I have seen soybean yields on some farms staying stagnant. Some of this is due to weather and management, but some may be due to an invisible robber, Soybean Cyst Nematode (SCN).

Yield losses from SCN can be as high as 25-30% without showing any visual symptoms.  Your 45 bu/ac soybeans could be 56 bu/ac soybeans in the absence of SCN. Combine that with other pathogens that may increase with SCN infection, such as Sudden Death Syndrome, and your yield loss can be upwards of 40%.

SCN damages a soybean plant by taking food, stunting roots, disrupting vascular tissue and nitrogen fixing nodules, as well as causing wounds which allow pathogens to enter the plant. In many cases, there are no above ground symptoms even though the crop may suffer significant yield loss. SCN is a manageable problem if you know you have it; luckily, there are some new tools to help manage SCN.

ILeVO® is a new systemic chemical seed treatment from Bayer CropScience for Sudden Death Syndrome that also shows some activity on nematodes. It disrupts nematode respiration in the seed zone, killing SCN and other nematodes.

VOTiVO® is a bacteria applied to the seed which creates a living barrier that stops SCN from finding the roots. These bacteria compete for space and food with SCN. When used together, ILeVO® + Poncho®/VOTiVO® give 3 modes of action. Maizex will be testing this treatment this summer; stay tuned for results.

ClarivaTM pn is a seed treatment from Syngenta for SCN control containing Pasteuria nishizawae-Pn1 (a naturally occurring soil microorganism). It works by releasing spores into the soil which form a protective layer around the soybean roots. These spores infect then kill SCN. Spores are released back to the soil when the infected nematodes decompose to provide season long protection.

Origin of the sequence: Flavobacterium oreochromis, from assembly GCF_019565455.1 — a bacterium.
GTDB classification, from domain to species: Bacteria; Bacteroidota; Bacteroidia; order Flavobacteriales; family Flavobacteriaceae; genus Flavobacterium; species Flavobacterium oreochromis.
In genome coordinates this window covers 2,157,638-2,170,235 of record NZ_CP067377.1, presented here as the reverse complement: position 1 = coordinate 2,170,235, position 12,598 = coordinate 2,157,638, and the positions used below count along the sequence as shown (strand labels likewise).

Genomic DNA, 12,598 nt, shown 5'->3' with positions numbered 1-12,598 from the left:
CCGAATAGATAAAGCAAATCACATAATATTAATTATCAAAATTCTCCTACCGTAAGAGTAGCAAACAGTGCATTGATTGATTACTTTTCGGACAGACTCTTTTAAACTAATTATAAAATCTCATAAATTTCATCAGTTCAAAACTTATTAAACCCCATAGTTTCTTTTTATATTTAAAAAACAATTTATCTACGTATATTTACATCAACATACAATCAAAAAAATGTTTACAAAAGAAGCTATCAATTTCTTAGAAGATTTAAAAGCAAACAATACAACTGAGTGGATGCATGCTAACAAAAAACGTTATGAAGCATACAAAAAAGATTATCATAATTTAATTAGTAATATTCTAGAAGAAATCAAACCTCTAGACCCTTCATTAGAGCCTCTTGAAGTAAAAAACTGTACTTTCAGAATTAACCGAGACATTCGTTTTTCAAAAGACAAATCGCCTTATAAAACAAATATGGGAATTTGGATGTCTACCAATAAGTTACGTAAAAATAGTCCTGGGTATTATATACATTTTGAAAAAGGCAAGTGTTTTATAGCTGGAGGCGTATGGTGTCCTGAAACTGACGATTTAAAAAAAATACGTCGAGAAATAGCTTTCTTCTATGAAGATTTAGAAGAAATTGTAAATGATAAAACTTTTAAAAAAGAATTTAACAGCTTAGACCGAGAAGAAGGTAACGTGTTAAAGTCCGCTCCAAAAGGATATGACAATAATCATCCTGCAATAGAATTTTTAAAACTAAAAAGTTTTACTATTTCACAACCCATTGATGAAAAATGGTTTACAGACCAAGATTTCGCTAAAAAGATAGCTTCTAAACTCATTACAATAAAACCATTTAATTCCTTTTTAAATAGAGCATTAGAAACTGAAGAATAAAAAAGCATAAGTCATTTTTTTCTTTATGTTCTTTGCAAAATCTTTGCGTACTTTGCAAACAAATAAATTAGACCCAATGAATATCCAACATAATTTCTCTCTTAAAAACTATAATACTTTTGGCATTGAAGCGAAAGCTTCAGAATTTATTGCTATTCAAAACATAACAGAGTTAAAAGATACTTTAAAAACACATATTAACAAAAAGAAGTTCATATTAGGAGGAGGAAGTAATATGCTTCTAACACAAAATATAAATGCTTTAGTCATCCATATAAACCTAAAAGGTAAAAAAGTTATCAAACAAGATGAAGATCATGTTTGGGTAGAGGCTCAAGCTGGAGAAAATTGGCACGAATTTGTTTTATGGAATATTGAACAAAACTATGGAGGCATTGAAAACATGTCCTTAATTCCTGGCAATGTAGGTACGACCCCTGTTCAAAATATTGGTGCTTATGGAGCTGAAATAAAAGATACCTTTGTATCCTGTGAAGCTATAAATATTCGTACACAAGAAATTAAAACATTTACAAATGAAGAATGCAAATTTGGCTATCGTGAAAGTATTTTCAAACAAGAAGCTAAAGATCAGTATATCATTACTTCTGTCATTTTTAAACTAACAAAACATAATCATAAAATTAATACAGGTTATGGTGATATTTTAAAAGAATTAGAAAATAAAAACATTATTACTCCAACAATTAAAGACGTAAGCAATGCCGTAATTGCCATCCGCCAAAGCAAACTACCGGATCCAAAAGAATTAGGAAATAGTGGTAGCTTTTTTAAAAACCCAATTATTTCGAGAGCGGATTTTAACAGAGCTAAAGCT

Early detection is imperative to helping control and manage SCN on your farm. Soybean Cyst Nematodes can be found in all soil types, not just sandy soils. Sandy soils tend to show more symptoms due to stress.

Soybean Cyst Nematodes can move through their entire life cycle (egg to juvenile to adult) in only 24 days, allowing several generations of SCN to occur in a single growing season.  After hatching, juvenile worms penetrate soybean roots to feed on the vascular tissue. The females begin to swell, break through the root tissue and expose their lemon shaped body. This is what is visible when you are scouting for SCN on soybean roots. The SCN males exit the roots after feeding and mate with females. Each female produces 50-100 eggs outside the body and also fills with 200+ eggs internally. When females die, their body hardens into a protective cyst filled with eggs which can survive for up to 10 years in the soil.

To Do List

Talk to your Maizex Rep about SCN sampling. There are opportunities for us to help you get your fields tested for SCN.
Use IPM on your farm so SCN doesn’t creep up on you (rotation to non-host crops, scouting for early detection, using SCN-resistant soybeans, weed control).
Talk to your Maizex Rep about choosing the right soybean variety for your farm. Rotate resistant varieties each year to manage SCN populations.

New tools, innovation and monitoring SCN levels in your field can help keep Soybean Cyst Nematode numbers down to manageable levels.  

Laura Johnston, CCA-ON, Maizex Seeds Territory Manager, West Elgin County
Twitter: @lmjohnston8 


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